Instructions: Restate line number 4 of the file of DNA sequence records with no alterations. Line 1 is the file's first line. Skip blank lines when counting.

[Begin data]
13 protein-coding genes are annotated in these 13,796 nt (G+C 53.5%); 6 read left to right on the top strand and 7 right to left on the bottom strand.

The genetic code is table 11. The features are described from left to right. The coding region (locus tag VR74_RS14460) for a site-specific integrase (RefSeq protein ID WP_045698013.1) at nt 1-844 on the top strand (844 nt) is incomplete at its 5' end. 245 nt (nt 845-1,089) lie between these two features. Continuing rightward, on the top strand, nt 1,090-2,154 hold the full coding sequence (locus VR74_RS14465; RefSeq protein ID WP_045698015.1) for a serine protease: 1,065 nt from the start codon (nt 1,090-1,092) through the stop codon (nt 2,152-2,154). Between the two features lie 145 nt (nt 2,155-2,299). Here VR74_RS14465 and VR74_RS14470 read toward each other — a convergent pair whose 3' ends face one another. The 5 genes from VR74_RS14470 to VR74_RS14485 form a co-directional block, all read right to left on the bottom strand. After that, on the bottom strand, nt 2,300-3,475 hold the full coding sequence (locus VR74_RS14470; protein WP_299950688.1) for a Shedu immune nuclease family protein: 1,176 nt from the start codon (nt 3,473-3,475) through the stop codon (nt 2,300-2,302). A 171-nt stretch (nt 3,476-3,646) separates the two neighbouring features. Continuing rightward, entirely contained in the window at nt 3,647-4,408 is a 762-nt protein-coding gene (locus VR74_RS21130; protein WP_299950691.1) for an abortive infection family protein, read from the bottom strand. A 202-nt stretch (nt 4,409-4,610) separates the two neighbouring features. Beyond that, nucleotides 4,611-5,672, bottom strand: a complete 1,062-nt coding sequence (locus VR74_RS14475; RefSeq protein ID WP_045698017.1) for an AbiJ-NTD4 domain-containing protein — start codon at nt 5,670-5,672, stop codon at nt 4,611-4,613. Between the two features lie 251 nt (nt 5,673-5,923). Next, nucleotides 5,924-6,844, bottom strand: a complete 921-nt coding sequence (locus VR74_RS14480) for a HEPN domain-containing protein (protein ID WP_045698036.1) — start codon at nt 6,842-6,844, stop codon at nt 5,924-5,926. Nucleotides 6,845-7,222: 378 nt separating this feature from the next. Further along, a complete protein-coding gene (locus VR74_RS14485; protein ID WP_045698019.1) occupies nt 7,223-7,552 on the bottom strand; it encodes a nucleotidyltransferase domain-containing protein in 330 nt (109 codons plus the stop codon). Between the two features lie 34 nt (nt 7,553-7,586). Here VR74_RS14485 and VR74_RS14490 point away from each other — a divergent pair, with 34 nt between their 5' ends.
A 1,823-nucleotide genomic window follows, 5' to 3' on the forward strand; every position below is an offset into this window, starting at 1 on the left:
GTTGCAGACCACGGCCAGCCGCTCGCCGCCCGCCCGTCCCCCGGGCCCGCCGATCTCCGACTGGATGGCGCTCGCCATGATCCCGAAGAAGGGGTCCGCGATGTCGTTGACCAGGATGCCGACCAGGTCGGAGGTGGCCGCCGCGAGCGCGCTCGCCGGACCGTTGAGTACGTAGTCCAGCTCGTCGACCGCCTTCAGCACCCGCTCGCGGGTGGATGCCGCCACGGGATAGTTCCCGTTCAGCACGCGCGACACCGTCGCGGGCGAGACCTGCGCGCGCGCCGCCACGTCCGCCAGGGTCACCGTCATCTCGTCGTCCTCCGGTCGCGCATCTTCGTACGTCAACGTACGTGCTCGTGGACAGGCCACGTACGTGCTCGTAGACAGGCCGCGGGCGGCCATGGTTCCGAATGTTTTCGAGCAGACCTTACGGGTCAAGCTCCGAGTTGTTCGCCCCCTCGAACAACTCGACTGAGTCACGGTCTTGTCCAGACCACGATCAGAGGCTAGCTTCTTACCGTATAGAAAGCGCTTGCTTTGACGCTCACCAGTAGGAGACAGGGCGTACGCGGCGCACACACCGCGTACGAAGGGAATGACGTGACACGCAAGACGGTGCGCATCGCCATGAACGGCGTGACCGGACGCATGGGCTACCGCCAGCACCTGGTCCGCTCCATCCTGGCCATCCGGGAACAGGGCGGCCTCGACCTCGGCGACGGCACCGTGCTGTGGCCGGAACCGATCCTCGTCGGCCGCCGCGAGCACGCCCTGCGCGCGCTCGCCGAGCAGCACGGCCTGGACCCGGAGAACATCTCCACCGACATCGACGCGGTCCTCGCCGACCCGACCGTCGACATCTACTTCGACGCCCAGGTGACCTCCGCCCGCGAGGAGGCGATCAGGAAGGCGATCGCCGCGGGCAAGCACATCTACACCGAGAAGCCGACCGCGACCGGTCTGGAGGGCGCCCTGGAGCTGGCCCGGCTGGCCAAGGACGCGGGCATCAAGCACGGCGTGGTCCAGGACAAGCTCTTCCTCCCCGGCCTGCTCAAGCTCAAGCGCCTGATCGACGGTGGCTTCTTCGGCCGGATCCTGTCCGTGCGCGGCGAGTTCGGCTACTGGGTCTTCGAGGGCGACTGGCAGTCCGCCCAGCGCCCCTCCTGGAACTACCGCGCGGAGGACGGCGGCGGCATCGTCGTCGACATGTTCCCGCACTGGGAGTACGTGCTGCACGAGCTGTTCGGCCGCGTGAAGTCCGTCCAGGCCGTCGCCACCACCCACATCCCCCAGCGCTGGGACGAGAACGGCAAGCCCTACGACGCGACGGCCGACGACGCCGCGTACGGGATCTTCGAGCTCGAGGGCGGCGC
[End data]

GTTGCAGACCACGGCCAGCCGCTCGCCGCCCGCCCGTCCCCCGGGCCCGCCGATCTCCGACTGGATGGCGCTCGCCATGATCCCGAAGAAGGGGTCCGCGATGTCGTTGACCAGGATGCCGACCAGGTCGGAGGTGGCCGCCGCGAGCGCGCTCGCCGGACCGTTGAGTACGTAGTCCAGCTCGTCGACCGCCTTCAGCACCCGCTCGCGGGTGGATGCCGCCACGGGATAGTTCCCGTTCAGCACGCGCGACACCGTCGCGGGCGAGACCTGCGCGCGCGCCGCCACGTCCGCCAGGGTCACCGTCATCTCGTCGTCCTCCGGTCGCGCATCTTCGTACGTCAACGTACGTGCTCGTGGACAGGCCACGTACGTGCTCGTAGACAGGCCGCGGGCGGCCATGGTTCCGAATGTTTTCGAGCAGACCTTACGGGTCAAGCTCCGAGTTGTTCGCCCCCTCGAACAACTCGACTGAGTCACGGTCTTGTCCAGACCACGATCAGAGGCTAGCTTCTTACCGTATAGAAAGCGCTTGCTTTGACGCTCACCAGTAGGAGACAGGGCGTACGCGGCGCACACACCGCGTACGAAGGGAATGACGTGACACGCAAGACGGTGCGCATCGCCATGAACGGCGTGACCGGACGCATGGGCTACCGCCAGCACCTGGTCCGCTCCATCCTGGCCATCCGGGAACAGGGCGGCCTCGACCTCGGCGACGGCACCGTGCTGTGGCCGGAACCGATCCTCGTCGGCCGCCGCGAGCACGCCCTGCGCGCGCTCGCCGAGCAGCACGGCCTGGACCCGGAGAACATCTCCACCGACATCGACGCGGTCCTCGCCGACCCGACCGTCGACATCTACTTCGACGCCCAGGTGACCTCCGCCCGCGAGGAGGCGATCAGGAAGGCGATCGCCGCGGGCAAGCACATCTACACCGAGAAGCCGACCGCGACCGGTCTGGAGGGCGCCCTGGAGCTGGCCCGGCTGGCCAAGGACGCGGGCATCAAGCACGGCGTGGTCCAGGACAAGCTCTTCCTCCCCGGCCTGCTCAAGCTCAAGCGCCTGATCGACGGTGGCTTCTTCGGCCGGATCCTGTCCGTGCGCGGCGAGTTCGGCTACTGGGTCTTCGAGGGCGACTGGCAGTCCGCCCAGCGCCCCTCCTGGAACTACCGCGCGGAGGACGGCGGCGGCATCGTCGTCGACATGTTCCCGCACTGGGAGTACGTGCTGCACGAGCTGTTCGGCCGCGTGAAGTCCGTCCAGGCCGTCGCCACCACCCACATCCCCCAGCGCTGGGACGAGAACGGCAAGCCCTACGACGCGACGGCCGACGACGCCGCGTACGGGATCTTCGAGCTCGAGGGCGGCGC